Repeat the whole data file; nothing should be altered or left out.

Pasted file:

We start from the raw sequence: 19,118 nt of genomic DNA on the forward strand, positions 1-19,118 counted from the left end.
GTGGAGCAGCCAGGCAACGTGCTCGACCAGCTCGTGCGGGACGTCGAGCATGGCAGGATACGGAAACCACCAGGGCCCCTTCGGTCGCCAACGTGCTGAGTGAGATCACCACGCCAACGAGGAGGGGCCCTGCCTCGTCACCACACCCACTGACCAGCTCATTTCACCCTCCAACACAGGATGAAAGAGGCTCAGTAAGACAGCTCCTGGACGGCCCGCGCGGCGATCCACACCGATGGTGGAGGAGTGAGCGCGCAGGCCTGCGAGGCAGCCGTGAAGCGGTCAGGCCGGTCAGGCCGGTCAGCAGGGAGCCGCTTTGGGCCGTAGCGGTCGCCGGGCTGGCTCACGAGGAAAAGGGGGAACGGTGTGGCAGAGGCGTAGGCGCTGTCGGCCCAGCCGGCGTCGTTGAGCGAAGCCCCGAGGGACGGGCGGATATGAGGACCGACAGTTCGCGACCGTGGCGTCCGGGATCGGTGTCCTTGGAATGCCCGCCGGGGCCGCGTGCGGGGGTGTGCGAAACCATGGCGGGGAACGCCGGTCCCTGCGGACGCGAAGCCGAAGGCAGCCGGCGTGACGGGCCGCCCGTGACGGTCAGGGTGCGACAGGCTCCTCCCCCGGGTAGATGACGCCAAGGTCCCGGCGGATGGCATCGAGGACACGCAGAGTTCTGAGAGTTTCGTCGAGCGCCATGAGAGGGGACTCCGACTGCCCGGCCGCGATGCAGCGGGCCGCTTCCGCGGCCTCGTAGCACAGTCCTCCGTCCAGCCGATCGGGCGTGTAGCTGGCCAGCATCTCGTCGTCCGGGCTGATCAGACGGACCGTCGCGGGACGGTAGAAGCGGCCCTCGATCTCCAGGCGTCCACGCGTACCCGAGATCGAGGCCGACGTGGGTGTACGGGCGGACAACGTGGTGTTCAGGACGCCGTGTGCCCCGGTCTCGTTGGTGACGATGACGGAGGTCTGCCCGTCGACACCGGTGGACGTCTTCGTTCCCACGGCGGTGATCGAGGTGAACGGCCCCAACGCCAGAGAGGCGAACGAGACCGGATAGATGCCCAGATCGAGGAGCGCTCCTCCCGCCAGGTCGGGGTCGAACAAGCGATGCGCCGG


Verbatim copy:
We start from the raw sequence: 19,118 nt of genomic DNA on the forward strand, positions 1-19,118 counted from the left end.
GTGGAGCAGCCAGGCAACGTGCTCGACCAGCTCGTGCGGGACGTCGAGCATGGCAGGATACGGAAACCACCAGGGCCCCTTCGGTCGCCAACGTGCTGAGTGAGATCACCACGCCAACGAGGAGGGGCCCTGCCTCGTCACCACACCCACTGACCAGCTCATTTCACCCTCCAACACAGGATGAAAGAGGCTCAGTAAGACAGCTCCTGGACGGCCCGCGCGGCGATCCACACCGATGGTGGAGGAGTGAGCGCGCAGGCCTGCGAGGCAGCCGTGAAGCGGTCAGGCCGGTCAGGCCGGTCAGCAGGGAGCCGCTTTGGGCCGTAGCGGTCGCCGGGCTGGCTCACGAGGAAAAGGGGGAACGGTGTGGCAGAGGCGTAGGCGCTGTCGGCCCAGCCGGCGTCGTTGAGCGAAGCCCCGAGGGACGGGCGGATATGAGGACCGACAGTTCGCGACCGTGGCGTCCGGGATCGGTGTCCTTGGAATGCCCGCCGGGGCCGCGTGCGGGGGTGTGCGAAACCATGGCGGGGAACGCCGGTCCCTGCGGACGCGAAGCCGAAGGCAGCCGGCGTGACGGGCCGCCCGTGACGGTCAGGGTGCGACAGGCTCCTCCCCCGGGTAGATGACGCCAAGGTCCCGGCGGATGGCATCGAGGACACGCAGAGTTCTGAGAGTTTCGTCGAGCGCCATGAGAGGGGACTCCGACTGCCCGGCCGCGATGCAGCGGGCCGCTTCCGCGGCCTCGTAGCACAGTCCTCCGTCCAGCCGATCGGGCGTGTAGCTGGCCAGCATCTCGTCGTCCGGGCTGATCAGACGGACCGTCGCGGGACGGTAGAAGCGGCCCTCGATCTCCAGGCGTCCACGCGTACCCGAGATCGAGGCCGACGTGGGTGTACGGGCGGACAACGTGGTGTTCAGGACGCCGTGTGCCCCGGTCTCGTTGGTGACGATGACGGAGGTCTGCCCGTCGACACCGGTGGACGTCTTCGTTCCCACGGCGGTGATCGAGGTGAACGGCCCCAACGCCAGAGAGGCGAACGAGACCGGATAGATGCCCAGATCGAGGAGCGCTCCTCCCGCCAGGTCGGGGTCGAACAAGCGATGCGCCGG